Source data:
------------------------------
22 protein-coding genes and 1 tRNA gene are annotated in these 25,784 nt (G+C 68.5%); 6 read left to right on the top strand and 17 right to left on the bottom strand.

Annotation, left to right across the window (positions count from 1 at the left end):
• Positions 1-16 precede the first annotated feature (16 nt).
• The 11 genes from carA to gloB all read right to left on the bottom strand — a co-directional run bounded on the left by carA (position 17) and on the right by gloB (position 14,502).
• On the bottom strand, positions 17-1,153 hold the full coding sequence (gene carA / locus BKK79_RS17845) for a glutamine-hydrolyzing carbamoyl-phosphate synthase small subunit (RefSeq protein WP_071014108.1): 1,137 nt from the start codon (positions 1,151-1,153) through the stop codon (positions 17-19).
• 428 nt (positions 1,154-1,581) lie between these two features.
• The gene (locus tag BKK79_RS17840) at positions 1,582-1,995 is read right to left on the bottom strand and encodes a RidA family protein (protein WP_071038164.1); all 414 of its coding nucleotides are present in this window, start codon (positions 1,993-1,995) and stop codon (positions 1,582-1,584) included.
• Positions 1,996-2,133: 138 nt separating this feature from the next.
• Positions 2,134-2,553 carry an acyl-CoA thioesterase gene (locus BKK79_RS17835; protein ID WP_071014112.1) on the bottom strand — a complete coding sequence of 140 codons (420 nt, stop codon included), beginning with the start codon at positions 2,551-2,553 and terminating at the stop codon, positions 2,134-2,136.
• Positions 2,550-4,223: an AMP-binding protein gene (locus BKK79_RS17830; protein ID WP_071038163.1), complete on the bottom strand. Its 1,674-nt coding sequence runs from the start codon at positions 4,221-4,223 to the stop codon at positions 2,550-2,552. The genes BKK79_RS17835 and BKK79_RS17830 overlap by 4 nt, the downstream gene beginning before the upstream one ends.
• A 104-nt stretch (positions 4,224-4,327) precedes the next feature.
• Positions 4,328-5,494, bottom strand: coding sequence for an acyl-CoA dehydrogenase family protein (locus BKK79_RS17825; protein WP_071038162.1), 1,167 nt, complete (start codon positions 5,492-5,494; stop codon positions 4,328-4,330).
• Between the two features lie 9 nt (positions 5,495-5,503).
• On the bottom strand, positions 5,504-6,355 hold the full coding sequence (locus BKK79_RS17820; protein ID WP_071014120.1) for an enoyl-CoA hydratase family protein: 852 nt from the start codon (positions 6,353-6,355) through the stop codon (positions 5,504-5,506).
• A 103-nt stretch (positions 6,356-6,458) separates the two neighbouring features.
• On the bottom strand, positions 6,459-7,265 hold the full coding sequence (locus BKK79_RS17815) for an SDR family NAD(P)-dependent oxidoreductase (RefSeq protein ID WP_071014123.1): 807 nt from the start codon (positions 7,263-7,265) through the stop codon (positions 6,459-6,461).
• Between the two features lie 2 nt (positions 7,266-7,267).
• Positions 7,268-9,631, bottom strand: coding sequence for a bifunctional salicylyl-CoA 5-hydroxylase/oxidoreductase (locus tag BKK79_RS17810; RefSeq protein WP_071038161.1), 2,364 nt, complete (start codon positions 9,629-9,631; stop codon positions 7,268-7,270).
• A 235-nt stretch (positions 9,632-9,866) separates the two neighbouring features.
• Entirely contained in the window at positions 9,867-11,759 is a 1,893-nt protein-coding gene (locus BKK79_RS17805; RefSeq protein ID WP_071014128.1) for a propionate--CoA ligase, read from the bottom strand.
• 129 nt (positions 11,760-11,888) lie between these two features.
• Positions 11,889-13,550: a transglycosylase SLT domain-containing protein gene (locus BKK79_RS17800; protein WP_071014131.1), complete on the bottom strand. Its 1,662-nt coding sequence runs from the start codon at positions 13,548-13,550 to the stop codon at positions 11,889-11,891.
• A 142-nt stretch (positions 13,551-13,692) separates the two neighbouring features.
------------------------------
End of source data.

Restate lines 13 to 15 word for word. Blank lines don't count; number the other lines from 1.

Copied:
• Between the two features lie 9 nt (positions 5,495-5,503).
• On the bottom strand, positions 5,504-6,355 hold the full coding sequence (locus BKK79_RS17820; protein ID WP_071014120.1) for an enoyl-CoA hydratase family protein: 852 nt from the start codon (positions 6,353-6,355) through the stop codon (positions 5,504-5,506).
• A 103-nt stretch (positions 6,356-6,458) separates the two neighbouring features.